Get it Right in the Camera

There are times when there should be absolutely no need to do any work on a photograph after it has been taken.

Get the composition right, the exposure correct and that’s it. Nothing more should be needed. No fiddling with Photoshop, no tweaking RAW files, no messing with saturation levels or curves, or straightening those wonky horizons.¬†This makes life simple and enables the photographer to spend more time on what is far more important – gathering photographs.

still life photography chair

This simple photograph was captured exactly the way it was: I moved nothing in the composition, and changed nothing after the picture was taken. For me it's a great source of please to capture such simple images and get it right in the camera first time. Photograph by Philip Dunn

Of course, this is the ideal and it is by far from the norm. Most images need some slight adjusting at least. But if you can get it right in the camera first time, you will save yourself a whole load of fiddling afterwards.

There are some basic techniques that will help you achieve this – exactly what I teach during my Photography Courses and Holidays – and it happened while I was out taking pictures this morning. The picture (right) needed absolutely nothing doing to it – even the arrangement of the composition was unaltered. The chair was just there; exactly where I might have positioned it myself if it were a still-life studio setting.

  • Camera: Nikon D700
  • Lens: Nikon 24-70mm f/2.8
  • ISO: 200
  • Shutter Speed: 1/10sec
  • Aperture: f/14
  • Exposure Mode: Manual
  • Metering Mode: Centre Weighted
  • Gitzo Traveller tripod used

The photograph was taken this morning in a wonderful new location I’ve discovered very near Kirkcudbright. I’ll be posting more pictures taken during this session very soon.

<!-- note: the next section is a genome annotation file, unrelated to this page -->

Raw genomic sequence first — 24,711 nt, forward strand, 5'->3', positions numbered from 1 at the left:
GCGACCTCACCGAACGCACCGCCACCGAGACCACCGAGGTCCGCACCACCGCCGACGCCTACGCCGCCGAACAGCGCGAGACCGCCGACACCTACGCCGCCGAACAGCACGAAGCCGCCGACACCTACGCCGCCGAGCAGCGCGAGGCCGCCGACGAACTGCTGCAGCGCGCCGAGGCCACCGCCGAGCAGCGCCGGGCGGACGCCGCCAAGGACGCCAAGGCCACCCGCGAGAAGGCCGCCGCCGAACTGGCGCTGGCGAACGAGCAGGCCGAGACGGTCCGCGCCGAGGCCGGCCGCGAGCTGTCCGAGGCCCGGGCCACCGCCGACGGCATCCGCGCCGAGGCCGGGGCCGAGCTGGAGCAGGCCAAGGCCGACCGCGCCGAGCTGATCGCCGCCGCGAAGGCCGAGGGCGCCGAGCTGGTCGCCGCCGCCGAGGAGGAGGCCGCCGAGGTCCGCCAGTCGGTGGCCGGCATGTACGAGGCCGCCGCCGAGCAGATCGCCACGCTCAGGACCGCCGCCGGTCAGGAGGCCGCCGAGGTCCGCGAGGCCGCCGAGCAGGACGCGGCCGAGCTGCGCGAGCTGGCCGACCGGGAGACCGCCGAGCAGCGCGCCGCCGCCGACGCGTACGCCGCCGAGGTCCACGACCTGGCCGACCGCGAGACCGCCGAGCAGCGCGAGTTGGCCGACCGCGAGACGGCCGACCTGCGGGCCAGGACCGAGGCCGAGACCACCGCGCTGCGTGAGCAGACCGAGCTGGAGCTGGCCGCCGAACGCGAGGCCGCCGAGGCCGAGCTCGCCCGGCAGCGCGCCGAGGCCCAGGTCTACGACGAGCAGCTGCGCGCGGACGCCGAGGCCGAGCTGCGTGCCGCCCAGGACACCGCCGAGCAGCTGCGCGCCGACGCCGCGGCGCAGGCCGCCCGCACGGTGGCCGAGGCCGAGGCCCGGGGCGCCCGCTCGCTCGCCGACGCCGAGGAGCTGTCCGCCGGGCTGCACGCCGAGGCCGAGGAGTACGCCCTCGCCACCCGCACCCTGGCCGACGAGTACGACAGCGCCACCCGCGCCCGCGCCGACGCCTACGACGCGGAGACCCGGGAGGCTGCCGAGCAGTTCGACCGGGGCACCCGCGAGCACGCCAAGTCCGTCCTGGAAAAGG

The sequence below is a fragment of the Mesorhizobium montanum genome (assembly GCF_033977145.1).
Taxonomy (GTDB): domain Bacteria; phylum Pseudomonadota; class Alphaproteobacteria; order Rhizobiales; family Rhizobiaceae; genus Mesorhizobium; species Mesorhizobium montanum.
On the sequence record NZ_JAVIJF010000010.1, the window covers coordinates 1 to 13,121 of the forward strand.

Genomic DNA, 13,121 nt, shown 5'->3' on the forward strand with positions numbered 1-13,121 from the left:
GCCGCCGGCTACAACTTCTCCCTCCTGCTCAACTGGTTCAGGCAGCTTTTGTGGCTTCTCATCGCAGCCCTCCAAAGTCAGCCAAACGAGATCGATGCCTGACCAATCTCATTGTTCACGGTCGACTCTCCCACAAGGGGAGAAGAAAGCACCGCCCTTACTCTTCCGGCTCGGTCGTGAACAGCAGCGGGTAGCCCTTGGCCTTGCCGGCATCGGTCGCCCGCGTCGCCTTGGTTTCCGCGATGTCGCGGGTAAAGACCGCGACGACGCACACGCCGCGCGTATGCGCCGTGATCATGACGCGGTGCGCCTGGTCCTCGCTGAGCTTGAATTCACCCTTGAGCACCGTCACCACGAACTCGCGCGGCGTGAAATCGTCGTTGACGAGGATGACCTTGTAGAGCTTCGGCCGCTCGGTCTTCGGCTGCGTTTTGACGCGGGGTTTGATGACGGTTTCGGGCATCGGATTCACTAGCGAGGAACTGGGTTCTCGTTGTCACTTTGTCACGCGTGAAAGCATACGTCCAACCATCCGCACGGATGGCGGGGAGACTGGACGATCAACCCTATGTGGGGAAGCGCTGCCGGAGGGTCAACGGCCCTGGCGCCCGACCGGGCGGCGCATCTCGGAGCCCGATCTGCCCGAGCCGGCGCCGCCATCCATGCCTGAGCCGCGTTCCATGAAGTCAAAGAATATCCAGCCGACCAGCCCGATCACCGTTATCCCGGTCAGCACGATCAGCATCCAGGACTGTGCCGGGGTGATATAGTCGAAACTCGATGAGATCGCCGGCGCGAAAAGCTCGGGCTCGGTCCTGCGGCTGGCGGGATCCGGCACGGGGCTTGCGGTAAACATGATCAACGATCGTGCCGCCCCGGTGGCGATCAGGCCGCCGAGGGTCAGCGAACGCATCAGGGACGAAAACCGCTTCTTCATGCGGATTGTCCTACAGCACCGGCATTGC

If you would like to learn how to get more from your camera Рand get it right in the camera first time Рthere are still places available on the Photography Weekend Break at The Selkirk Arms Hotel, Kirkcudbright January 27-29th. The FULLY INCLUSIVE price of just £399 covers all your accommodation, meals and full tuition.

Find out more about this PHOTOGRAPHY WEEKEND BREAK


  1. Over the past few years I’ve come to accept that shooting a RAW image as well as a jpeg is a really sensible thing to do – in particular when adjusting the very thing we are discussing – retaining detail in shadow or recovering it from burnt-out highlights..

    I (mostly) now shoot both. If I am happy with the image as it has been shot, I use the jpeg. If I need to adjust it I revert to the RAW file. I always keep the original RAW file saved. It seems to make perfect sense.

    Yes it does mean extra storage space and it does fill up memory cards much more quickly – but memory these days is relatively inexpensive.

    Sorry to have shocked you – but I am always learning and always prepared to change my ideas and adapt to new situations.

    Have a great New Year

  2. I’m shocked – I thought you preferred Jpeg and never used RAW! Is this a recent development or did I misunderstand? I confess to being too lazy to use RAW.

  3. Hello Anthony – Happy New Year to your, too.

    Everything depends on the subject – and the amount of contrast in the light and shadow.

    However, as a general rule, I do not like exposing for the shadows because I prefer rich fully-saturated colour in the lighter areas of the image. So, no, I rarely ETTR.

    In situations where there is a very High Dynamic Range of tone – for instance a landscape with deep foreground shadows and a bright sky – I prefer to resort to adjusting the RAW image in order to retain – or darken – the sky tones while lightening the detail in the shadows. In other words, basic HDR technique.

    This is not new. I used to do all this in the darkroom enlarger with film – it just took longer and was more messy.

    I do also still use gradual grey filters!

    There are many situations when digital post processing techniques are worth their weight in gold, and I am perfectly happy to use them. But the aim should always be to get it right in the camera first – IF possible.

  4. Dear Philip:

    Happy New Year…

    In the light of your blog comments, how do you feel about ETTR (expose to the right), which I always think of as the digital equivalent of ‘Expose for the shadows, develop for the Highlights’. I think of Lightroom/ACR as the ‘developer’ of course in this context.

    Obviously, using ETTR there is an essential need not to blow highlights, but the method does help mitigate blocked shadows.

    Regards: Anthony.

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